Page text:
Distinguish Opinion from Lies
Just because a restaurant considers a review to be “negative” does not mean the review is “false.” Even if a review is scathing, a patron is free to express his/her opinion; that is not something that is actionable. But that situation is much different from the one where a patron posts a false review. Be mindful of the difference between “negative” and “defamatory,” and if you discover defamatory reviews about your restaurant, consult an attorney.
Ask First … Maybe
As the California Supreme Court recently clarified, even where a review has been determined to be false and defamatory, the business being reviewed cannot force the review site to remove it. But asking sometimes helps. In some cases, asking the reviewer to delete the defamatory content works; in other cases that effort proves futile. And in some cases, asking a reviewer to remove or delete information has the opposite result. This is known as the “Streisand Effect,” where an attempt to censor information has the unintended and opposite effect of causing the information to be disseminated more widely, usually facilitated by the internet.
A restaurant may also succeed by asking the online review site to comply. Although a court order forcing the website to remove defamatory information is not an option, in many cases review sites (or other social media platforms) voluntarily comply. Sometimes the user-generated content posted on a website or platform violates the website or platform’s guidelines or policies. As an example, Yelp’s guidelines state that “Colorful language and imagery is fine, but there’s no need for threats, harassment, lewdness, hate speech, and other displays of bigotry.”
The best policy is to have a policy: be proactive, not reactive. Restaurants should be sure to implement policies and procedures aimed at avoiding a digital crisis and prepared to manage a crisis if one does occur. Be certain that your restaurant managers and representatives meet online reviews with the same care and customer service as in-person complaints. Considering how quickly information travels over the internet and via social media, being prepared can be the difference between opening up and closing down.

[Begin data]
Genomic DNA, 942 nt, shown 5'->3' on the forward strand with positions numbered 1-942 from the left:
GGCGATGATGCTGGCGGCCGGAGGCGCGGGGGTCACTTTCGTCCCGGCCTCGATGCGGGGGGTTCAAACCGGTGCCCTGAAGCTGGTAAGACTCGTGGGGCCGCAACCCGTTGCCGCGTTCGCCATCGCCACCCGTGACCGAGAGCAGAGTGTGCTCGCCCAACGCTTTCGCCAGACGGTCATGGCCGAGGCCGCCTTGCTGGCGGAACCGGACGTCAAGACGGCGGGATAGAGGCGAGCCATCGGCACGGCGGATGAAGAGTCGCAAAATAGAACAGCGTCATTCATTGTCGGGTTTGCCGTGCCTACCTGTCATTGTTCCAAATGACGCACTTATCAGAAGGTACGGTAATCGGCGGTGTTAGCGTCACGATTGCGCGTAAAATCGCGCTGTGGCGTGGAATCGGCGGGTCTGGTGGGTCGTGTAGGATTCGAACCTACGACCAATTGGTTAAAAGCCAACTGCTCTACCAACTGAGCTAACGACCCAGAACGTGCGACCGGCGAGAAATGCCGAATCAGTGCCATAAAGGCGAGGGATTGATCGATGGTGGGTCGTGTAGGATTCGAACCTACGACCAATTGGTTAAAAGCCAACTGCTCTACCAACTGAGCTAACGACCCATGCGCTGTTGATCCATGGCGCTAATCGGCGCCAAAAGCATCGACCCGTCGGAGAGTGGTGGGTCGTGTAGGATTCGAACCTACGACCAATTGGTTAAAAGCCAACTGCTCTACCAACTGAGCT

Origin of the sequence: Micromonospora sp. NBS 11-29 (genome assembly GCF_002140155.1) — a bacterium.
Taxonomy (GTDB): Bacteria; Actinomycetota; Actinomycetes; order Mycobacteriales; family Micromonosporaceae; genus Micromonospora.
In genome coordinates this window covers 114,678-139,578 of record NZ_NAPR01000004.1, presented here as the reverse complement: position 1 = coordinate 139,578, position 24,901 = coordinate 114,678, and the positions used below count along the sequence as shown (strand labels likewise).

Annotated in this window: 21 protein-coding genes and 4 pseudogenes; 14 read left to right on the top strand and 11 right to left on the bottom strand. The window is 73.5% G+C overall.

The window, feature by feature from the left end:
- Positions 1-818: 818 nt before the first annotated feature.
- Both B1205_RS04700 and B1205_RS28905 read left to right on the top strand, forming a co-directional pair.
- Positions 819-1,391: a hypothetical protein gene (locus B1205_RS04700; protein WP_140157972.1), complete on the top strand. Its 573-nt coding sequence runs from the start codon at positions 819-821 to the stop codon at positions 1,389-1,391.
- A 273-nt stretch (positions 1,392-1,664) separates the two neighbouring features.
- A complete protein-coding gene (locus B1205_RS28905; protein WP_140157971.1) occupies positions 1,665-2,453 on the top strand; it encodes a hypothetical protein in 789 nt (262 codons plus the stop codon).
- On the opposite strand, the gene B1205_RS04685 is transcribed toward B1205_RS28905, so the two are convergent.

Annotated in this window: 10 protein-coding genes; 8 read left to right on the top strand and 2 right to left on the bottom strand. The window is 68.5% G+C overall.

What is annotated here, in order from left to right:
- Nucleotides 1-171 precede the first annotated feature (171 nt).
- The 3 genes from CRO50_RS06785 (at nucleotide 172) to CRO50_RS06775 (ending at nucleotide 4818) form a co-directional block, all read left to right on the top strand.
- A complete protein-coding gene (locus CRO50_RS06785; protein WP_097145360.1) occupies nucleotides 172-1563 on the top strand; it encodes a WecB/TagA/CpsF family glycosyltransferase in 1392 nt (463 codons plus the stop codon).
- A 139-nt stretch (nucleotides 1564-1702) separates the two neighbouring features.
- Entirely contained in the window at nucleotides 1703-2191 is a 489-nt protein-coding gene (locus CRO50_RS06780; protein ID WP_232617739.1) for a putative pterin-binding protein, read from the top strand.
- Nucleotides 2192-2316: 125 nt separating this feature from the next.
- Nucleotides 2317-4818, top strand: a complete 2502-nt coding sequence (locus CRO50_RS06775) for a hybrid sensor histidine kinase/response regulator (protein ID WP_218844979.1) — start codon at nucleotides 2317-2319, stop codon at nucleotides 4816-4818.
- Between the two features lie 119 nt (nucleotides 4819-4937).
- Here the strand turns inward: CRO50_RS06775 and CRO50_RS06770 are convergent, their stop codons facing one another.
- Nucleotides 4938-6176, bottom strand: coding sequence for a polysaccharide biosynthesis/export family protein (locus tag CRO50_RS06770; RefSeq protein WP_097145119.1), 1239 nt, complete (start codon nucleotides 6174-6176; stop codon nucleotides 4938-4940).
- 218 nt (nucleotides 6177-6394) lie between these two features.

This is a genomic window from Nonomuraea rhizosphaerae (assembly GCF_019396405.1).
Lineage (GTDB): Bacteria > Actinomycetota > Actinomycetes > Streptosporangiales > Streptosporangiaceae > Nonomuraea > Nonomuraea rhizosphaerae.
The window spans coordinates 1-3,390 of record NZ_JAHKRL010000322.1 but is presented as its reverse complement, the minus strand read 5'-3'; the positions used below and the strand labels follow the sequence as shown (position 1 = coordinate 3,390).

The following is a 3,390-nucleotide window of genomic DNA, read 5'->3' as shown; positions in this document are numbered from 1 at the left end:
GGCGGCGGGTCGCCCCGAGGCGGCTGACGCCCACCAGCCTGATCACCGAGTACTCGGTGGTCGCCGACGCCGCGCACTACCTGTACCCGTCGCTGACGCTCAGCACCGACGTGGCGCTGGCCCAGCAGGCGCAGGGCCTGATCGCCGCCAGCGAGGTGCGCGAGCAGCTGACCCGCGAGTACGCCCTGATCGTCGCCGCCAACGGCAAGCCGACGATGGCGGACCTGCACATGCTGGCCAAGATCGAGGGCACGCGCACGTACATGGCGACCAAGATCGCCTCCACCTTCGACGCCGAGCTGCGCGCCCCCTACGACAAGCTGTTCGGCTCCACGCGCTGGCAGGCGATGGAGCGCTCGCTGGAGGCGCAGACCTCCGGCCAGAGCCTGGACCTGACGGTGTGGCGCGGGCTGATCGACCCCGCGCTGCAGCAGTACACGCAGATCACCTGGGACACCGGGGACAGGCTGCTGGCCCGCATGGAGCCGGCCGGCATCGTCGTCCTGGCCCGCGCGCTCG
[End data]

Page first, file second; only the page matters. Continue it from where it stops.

DISCLAIMER: The information contained in this article does not constitute legal advice. No attorney-client relationship has been or will be formed by reading this article. For legal advice, contact a lawyer at K&L Gates or an attorney actively practicing in your jurisdiction.
Michael Anderson and Jeremy Magruder, Learning from the Crowd: Regression Discontinuity Estimates of the Effects of an Online Review Database, The Economic Journal, Vol. 122, Issue 563 (September 2012), https://onlinelibrary.wiley.com/doi/10.1111/j.1468-0297.2012.02512.x(The study shows a slight half-star improvement in ratings can increase a restaurant’s business during peak dining hours by 19 percent.).
Dara Lee Luca and Michael Luca. Survival of the Fittest: The Impact of the Minimum Wage on Firm Exit(pdf) Harvard Business School Working Paper, No. 17-088, April 2017. (Revised March 2018).
2018 WL 3213933 (Cal. Sup. Ct. July 2, 2018), http://www.courts.ca.gov/opinions/documents/S235968.PDF(“Opinion”).
This federal law is known as “Section 230” of Title 47 of the United States Code (47 U.S.C. § 230) and was passed as part of the Communication Decency Act of 1996, which was enacted as Title V of the Telecommunications Act of 1996 (Pub.L. No. 104-104, 110 Stat. 56).
Content and/or information provided by third-party users.
Dawn hassell has filed a lawsuit against me over this review i posted on yelp! she has tried to threaten, bully, intimidate, harras me into removing the review!
Opinion, 7 n. 5 (spacing and typos in original).